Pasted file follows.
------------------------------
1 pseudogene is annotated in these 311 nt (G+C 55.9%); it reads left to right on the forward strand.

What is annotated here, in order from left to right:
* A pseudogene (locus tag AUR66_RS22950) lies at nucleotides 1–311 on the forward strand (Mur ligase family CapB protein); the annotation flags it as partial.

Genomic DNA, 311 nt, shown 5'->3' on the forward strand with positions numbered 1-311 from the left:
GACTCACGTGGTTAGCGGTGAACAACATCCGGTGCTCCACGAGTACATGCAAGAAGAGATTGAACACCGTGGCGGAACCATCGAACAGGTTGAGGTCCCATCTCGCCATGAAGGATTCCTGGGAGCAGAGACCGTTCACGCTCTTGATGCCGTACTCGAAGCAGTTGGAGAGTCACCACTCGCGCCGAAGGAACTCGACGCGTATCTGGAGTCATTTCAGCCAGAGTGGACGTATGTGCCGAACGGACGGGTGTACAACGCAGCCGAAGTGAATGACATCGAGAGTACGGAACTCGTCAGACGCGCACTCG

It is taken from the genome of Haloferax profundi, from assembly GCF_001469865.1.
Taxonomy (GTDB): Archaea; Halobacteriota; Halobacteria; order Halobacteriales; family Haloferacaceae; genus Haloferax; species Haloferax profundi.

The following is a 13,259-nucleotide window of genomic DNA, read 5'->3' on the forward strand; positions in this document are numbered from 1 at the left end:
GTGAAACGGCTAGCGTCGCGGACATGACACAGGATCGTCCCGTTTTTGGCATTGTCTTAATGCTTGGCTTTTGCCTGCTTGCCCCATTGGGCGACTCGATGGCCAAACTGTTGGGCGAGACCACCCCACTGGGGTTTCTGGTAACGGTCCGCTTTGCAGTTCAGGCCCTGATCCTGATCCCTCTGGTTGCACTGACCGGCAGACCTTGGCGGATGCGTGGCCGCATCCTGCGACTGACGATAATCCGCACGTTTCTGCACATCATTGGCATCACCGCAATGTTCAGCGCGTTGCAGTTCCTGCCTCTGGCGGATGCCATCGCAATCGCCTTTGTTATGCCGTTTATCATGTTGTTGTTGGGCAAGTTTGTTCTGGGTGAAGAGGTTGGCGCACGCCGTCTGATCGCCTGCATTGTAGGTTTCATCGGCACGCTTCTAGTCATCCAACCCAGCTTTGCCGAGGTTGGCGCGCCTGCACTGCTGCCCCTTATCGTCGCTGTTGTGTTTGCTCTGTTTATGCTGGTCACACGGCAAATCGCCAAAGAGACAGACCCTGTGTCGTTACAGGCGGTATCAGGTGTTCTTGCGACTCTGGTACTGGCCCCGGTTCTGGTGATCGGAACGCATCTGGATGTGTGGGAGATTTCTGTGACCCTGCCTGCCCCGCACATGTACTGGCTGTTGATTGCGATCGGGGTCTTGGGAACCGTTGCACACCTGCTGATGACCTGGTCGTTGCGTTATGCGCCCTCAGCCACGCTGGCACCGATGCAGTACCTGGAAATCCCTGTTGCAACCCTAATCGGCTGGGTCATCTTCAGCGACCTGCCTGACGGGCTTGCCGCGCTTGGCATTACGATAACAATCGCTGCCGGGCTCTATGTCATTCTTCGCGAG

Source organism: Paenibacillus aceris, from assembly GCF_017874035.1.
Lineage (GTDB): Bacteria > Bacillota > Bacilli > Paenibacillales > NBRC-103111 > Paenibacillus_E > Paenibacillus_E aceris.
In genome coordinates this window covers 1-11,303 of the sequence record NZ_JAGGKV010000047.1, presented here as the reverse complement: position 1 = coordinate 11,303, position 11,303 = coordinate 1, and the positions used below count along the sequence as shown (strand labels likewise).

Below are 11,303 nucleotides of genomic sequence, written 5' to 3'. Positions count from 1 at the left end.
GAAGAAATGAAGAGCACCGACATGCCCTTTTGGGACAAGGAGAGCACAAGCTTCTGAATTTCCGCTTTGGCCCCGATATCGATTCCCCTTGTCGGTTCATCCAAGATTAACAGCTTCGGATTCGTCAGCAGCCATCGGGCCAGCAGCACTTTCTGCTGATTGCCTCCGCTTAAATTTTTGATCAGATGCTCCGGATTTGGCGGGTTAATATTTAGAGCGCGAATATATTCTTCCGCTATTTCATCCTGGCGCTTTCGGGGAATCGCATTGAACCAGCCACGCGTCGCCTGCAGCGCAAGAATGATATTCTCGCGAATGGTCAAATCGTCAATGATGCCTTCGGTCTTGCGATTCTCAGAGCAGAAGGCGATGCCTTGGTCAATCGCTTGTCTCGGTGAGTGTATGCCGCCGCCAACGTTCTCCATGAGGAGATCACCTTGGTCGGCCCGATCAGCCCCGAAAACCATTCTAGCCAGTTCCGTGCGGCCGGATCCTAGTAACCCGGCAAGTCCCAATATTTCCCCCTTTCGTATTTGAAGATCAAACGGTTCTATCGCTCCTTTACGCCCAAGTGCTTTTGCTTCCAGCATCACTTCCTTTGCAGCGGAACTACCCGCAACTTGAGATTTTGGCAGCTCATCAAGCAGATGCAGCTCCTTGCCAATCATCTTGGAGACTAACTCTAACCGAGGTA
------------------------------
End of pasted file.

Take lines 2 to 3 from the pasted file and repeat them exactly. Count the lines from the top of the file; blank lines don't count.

What is annotated here, in order from left to right:
* A pseudogene (locus tag AUR66_RS22950) lies at nucleotides 1–311 on the forward strand (Mur ligase family CapB protein); the annotation flags it as partial.